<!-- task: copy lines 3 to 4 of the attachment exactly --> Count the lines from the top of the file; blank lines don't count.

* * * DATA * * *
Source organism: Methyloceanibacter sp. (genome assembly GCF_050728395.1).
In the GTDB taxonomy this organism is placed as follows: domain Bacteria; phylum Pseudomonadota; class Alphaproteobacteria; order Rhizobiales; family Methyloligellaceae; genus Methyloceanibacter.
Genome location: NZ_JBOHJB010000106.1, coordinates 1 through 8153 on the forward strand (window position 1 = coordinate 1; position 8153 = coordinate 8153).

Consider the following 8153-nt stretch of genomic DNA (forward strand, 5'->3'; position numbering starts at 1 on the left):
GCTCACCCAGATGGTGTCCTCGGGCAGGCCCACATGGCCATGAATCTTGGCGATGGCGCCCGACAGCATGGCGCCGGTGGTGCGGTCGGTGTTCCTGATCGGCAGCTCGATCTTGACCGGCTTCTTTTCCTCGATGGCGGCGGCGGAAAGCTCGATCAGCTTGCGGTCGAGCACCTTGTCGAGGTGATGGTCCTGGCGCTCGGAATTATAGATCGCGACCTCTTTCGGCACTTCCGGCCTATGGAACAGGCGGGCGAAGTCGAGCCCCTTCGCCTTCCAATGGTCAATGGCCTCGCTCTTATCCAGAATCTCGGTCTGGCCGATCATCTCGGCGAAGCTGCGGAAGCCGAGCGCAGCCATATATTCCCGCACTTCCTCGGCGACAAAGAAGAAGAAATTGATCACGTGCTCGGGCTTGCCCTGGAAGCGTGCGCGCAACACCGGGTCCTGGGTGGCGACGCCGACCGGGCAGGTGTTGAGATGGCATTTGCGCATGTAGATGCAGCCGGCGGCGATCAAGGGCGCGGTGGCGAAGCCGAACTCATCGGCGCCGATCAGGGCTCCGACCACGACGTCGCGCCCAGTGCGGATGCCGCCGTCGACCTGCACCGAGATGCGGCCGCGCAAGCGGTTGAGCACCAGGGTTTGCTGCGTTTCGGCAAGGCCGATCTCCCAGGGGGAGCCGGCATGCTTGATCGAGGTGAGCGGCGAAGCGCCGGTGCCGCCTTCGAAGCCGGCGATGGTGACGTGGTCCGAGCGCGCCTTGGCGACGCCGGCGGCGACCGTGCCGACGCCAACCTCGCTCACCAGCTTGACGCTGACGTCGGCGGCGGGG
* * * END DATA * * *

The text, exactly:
Genome location: NZ_JBOHJB010000106.1, coordinates 1 through 8153 on the forward strand (window position 1 = coordinate 1; position 8153 = coordinate 8153).

Consider the following 8153-nt stretch of genomic DNA (forward strand, 5'->3'; position numbering starts at 1 on the left):